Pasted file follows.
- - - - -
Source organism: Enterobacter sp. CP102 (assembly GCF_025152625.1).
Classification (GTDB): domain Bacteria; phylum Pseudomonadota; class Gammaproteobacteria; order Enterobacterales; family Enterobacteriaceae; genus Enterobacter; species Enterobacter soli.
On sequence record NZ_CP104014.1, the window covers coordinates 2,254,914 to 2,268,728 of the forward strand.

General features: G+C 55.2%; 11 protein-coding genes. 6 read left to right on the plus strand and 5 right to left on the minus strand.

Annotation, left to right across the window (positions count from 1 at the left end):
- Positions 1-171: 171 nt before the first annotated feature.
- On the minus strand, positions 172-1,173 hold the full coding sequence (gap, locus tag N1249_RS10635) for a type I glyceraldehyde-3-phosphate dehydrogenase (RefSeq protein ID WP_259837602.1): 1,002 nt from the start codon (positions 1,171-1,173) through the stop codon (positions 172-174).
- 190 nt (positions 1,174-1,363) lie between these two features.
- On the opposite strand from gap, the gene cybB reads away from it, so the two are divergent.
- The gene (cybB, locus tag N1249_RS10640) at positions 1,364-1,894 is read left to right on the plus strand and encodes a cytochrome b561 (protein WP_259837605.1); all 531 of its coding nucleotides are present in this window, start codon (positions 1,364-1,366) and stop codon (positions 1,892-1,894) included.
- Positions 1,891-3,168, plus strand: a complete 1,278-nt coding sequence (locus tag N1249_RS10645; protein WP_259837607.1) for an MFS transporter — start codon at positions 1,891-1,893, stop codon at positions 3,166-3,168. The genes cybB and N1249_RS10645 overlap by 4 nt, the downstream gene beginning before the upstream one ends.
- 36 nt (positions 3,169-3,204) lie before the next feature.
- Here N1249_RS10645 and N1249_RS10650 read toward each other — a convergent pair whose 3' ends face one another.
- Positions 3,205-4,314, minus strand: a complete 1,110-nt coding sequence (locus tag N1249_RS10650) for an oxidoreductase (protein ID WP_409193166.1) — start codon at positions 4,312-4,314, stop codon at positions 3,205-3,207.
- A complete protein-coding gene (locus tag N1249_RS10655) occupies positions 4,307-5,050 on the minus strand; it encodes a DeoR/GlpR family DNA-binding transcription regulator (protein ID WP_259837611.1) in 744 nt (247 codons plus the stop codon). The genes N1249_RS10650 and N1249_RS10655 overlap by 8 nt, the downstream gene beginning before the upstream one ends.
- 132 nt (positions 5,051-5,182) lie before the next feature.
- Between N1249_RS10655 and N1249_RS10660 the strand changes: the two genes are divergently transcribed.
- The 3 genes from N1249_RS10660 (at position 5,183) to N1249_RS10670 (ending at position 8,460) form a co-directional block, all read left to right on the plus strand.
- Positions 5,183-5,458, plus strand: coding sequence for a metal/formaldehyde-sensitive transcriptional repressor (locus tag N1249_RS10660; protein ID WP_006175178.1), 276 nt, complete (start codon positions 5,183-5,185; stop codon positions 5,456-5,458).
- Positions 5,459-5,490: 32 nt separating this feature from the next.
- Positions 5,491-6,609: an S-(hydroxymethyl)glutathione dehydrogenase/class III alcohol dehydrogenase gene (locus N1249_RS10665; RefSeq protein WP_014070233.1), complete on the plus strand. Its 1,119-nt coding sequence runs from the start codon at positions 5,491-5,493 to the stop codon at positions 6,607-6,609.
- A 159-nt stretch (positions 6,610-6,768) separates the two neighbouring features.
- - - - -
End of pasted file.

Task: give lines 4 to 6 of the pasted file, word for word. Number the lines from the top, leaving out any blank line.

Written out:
General features: G+C 55.2%; 11 protein-coding genes. 6 read left to right on the plus strand and 5 right to left on the minus strand.

Annotation, left to right across the window (positions count from 1 at the left end):
- Positions 1-171: 171 nt before the first annotated feature.